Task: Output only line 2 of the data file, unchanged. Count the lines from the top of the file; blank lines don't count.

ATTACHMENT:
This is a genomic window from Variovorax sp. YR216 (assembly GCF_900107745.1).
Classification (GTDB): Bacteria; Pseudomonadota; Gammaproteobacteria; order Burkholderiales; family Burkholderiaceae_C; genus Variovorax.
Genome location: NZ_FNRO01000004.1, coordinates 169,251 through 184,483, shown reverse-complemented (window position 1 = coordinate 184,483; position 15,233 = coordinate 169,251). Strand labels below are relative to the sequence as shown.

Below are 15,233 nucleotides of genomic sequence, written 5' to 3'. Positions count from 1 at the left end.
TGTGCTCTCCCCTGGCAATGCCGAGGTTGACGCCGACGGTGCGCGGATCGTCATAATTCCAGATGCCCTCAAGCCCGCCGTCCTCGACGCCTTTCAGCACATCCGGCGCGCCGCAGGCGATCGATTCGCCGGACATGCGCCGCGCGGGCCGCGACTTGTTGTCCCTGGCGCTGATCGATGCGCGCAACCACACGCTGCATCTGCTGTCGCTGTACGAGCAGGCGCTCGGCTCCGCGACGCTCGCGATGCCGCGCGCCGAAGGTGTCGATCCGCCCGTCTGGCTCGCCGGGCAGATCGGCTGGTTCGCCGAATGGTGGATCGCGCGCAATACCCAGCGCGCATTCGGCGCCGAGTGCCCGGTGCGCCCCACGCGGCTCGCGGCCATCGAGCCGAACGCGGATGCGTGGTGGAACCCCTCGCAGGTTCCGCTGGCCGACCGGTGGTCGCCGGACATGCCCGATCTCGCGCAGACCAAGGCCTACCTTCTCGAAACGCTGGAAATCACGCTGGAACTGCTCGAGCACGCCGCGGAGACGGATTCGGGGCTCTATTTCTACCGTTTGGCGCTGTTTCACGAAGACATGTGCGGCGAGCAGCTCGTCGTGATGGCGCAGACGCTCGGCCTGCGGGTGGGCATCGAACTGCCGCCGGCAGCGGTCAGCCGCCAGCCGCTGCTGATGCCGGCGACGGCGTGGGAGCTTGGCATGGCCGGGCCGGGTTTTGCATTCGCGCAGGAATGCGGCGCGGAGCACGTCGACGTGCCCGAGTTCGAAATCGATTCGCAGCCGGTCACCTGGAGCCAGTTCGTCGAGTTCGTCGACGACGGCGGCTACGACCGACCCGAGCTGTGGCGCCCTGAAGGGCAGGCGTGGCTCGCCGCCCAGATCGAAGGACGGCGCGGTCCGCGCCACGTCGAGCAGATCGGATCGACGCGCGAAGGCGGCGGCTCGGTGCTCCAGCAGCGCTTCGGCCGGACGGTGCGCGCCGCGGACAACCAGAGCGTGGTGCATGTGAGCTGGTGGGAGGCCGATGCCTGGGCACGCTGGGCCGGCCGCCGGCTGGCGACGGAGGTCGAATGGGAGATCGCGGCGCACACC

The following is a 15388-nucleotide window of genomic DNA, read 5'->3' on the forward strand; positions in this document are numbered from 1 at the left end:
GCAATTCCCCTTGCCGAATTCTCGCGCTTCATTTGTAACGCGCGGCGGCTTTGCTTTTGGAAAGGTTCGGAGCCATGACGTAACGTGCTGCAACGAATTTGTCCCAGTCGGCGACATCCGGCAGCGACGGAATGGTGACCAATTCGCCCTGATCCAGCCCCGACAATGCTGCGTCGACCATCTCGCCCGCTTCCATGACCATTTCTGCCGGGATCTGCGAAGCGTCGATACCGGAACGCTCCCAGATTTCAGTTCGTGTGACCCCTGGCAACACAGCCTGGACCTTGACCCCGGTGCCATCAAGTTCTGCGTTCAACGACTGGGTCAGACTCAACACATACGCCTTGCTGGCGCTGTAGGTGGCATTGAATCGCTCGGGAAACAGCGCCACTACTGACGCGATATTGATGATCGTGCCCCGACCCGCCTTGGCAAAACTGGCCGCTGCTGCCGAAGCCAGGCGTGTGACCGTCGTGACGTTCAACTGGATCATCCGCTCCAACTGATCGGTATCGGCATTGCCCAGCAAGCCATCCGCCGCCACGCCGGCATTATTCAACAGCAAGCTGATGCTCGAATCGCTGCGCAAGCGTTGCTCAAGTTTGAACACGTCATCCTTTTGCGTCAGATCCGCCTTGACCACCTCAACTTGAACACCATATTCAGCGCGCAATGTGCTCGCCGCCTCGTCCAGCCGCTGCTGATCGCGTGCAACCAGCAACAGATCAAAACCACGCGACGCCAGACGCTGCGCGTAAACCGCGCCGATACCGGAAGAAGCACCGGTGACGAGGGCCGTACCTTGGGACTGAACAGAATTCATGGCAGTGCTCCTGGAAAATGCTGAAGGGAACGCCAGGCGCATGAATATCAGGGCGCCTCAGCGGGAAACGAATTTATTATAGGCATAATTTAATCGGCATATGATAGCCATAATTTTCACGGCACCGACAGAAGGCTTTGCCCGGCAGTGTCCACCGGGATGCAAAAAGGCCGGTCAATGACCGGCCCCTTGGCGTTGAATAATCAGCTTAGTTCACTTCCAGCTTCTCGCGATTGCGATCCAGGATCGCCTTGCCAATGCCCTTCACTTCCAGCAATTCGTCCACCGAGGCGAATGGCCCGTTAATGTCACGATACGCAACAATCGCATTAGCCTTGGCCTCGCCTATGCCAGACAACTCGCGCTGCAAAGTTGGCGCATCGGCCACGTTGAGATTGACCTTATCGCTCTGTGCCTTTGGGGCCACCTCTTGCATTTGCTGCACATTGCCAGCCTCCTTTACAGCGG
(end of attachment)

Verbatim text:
Classification (GTDB): Bacteria; Pseudomonadota; Gammaproteobacteria; order Burkholderiales; family Burkholderiaceae_C; genus Variovorax.